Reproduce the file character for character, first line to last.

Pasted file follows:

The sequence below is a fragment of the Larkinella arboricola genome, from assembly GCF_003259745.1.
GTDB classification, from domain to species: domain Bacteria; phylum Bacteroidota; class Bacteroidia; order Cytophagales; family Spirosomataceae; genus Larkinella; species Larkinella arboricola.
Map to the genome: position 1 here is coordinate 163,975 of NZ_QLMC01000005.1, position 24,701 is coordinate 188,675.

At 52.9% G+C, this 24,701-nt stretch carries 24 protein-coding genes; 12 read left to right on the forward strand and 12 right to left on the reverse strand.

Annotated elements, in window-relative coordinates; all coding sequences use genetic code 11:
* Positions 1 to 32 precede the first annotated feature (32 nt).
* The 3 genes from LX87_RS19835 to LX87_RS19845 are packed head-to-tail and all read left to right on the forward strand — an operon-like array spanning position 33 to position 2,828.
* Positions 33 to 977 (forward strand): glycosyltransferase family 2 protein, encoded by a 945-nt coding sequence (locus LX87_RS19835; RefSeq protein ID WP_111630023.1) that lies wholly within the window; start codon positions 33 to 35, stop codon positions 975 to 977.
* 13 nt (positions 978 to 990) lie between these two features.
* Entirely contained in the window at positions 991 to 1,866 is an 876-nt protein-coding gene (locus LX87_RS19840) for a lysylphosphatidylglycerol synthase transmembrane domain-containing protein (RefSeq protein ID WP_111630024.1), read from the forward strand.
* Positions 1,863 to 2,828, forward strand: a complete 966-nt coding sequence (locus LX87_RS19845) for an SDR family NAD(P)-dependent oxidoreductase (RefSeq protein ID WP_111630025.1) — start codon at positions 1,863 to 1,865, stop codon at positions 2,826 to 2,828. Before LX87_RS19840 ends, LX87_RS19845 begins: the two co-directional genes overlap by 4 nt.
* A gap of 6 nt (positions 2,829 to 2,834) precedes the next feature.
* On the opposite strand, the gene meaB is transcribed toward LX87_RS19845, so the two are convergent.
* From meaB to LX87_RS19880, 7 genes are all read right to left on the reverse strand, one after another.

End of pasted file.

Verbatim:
The sequence below is a fragment of the Larkinella arboricola genome, from assembly GCF_003259745.1.
GTDB classification, from domain to species: domain Bacteria; phylum Bacteroidota; class Bacteroidia; order Cytophagales; family Spirosomataceae; genus Larkinella; species Larkinella arboricola.
Map to the genome: position 1 here is coordinate 163,975 of NZ_QLMC01000005.1, position 24,701 is coordinate 188,675.

At 52.9% G+C, this 24,701-nt stretch carries 24 protein-coding genes; 12 read left to right on the forward strand and 12 right to left on the reverse strand.

Annotated elements, in window-relative coordinates; all coding sequences use genetic code 11:
* Positions 1 to 32 precede the first annotated feature (32 nt).
* The 3 genes from LX87_RS19835 to LX87_RS19845 are packed head-to-tail and all read left to right on the forward strand — an operon-like array spanning position 33 to position 2,828.
* Positions 33 to 977 (forward strand): glycosyltransferase family 2 protein, encoded by a 945-nt coding sequence (locus LX87_RS19835; RefSeq protein ID WP_111630023.1) that lies wholly within the window; start codon positions 33 to 35, stop codon positions 975 to 977.
* 13 nt (positions 978 to 990) lie between these two features.
* Entirely contained in the window at positions 991 to 1,866 is an 876-nt protein-coding gene (locus LX87_RS19840) for a lysylphosphatidylglycerol synthase transmembrane domain-containing protein (RefSeq protein ID WP_111630024.1), read from the forward strand.
* Positions 1,863 to 2,828, forward strand: a complete 966-nt coding sequence (locus LX87_RS19845) for an SDR family NAD(P)-dependent oxidoreductase (RefSeq protein ID WP_111630025.1) — start codon at positions 1,863 to 1,865, stop codon at positions 2,826 to 2,828. Before LX87_RS19840 ends, LX87_RS19845 begins: the two co-directional genes overlap by 4 nt.
* A gap of 6 nt (positions 2,829 to 2,834) precedes the next feature.
* On the opposite strand, the gene meaB is transcribed toward LX87_RS19845, so the two are convergent.
* From meaB to LX87_RS19880, 7 genes are all read right to left on the reverse strand, one after another.